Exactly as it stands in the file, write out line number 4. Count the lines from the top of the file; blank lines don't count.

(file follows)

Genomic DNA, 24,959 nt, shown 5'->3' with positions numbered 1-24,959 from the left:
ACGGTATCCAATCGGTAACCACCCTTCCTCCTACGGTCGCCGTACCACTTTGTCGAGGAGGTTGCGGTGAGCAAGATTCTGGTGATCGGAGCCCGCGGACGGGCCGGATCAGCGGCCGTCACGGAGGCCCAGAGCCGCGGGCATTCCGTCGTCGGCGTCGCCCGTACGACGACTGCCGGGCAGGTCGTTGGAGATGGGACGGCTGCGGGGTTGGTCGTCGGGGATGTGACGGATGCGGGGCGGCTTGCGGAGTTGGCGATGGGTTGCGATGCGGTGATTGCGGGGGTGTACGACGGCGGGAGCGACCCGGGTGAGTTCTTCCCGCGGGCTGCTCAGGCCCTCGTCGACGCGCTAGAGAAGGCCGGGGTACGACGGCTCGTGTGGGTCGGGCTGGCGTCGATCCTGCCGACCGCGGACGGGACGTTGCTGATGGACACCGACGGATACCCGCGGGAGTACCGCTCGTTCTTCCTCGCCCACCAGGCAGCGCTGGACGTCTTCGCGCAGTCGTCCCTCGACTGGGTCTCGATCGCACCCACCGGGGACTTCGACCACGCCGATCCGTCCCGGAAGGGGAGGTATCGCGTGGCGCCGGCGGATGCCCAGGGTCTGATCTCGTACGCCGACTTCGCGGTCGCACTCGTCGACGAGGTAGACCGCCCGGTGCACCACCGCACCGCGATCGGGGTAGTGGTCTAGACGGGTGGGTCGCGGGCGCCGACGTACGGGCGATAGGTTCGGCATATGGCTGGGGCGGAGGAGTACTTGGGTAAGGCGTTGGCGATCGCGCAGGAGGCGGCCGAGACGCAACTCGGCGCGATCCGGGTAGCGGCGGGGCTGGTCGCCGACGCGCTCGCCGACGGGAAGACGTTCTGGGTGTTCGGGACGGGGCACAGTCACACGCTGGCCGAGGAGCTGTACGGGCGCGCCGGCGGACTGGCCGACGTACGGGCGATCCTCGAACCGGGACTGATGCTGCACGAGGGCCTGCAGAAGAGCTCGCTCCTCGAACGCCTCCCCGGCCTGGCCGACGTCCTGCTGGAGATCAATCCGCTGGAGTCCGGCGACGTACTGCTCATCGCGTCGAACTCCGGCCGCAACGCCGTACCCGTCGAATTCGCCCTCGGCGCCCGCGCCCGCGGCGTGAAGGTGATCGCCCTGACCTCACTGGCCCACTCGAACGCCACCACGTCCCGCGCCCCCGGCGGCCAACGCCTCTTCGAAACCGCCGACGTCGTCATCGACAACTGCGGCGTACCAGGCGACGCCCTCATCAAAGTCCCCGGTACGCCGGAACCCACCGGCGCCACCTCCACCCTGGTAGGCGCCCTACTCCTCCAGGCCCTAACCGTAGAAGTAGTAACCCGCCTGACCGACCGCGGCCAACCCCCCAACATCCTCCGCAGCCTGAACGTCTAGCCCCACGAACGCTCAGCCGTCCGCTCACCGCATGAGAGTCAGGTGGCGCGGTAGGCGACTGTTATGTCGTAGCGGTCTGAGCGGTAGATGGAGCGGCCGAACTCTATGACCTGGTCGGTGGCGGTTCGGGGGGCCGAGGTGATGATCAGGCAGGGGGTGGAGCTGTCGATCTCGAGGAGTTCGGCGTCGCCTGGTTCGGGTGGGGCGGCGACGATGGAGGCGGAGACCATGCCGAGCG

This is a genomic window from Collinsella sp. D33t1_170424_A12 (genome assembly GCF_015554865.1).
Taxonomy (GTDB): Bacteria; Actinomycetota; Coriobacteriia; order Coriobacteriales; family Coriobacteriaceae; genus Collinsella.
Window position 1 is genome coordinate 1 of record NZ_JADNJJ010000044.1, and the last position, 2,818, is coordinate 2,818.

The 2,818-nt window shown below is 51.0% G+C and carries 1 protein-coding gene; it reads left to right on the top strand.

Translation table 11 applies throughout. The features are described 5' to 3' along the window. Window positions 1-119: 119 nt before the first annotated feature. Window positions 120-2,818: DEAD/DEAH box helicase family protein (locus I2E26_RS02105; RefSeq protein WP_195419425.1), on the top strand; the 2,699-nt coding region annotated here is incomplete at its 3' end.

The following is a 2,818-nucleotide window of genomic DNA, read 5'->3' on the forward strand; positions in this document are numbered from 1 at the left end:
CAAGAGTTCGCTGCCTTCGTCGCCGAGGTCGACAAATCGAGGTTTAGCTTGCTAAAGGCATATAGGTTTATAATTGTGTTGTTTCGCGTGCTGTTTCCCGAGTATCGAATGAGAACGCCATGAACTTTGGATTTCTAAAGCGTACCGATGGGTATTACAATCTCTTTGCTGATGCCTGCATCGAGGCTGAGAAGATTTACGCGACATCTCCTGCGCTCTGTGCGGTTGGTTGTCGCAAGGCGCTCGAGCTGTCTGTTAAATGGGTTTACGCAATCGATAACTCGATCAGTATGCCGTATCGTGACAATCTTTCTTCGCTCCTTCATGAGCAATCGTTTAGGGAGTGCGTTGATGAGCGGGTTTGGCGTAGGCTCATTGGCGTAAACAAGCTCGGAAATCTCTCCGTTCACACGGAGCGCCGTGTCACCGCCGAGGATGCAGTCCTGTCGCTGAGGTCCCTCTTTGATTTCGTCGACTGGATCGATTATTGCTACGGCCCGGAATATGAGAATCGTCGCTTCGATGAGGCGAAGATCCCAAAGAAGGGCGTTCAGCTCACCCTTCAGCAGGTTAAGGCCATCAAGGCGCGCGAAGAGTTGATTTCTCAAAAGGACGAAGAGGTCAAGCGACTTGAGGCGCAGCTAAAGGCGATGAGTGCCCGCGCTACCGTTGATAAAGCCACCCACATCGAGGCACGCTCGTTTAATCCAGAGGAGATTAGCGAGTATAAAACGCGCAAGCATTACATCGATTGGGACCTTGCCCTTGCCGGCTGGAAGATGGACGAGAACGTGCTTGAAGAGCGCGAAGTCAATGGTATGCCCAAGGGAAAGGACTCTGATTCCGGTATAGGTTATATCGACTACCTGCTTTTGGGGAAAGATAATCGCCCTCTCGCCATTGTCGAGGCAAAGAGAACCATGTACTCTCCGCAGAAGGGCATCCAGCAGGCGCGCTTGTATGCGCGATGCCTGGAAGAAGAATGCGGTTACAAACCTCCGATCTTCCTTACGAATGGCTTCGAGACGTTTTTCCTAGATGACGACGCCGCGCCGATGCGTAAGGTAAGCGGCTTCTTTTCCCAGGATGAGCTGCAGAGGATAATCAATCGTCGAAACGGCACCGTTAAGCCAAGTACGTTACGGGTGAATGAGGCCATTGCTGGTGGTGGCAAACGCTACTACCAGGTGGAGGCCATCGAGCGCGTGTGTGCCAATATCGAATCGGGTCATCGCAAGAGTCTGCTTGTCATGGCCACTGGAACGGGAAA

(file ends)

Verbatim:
Taxonomy (GTDB): Bacteria; Actinomycetota; Coriobacteriia; order Coriobacteriales; family Coriobacteriaceae; genus Collinsella.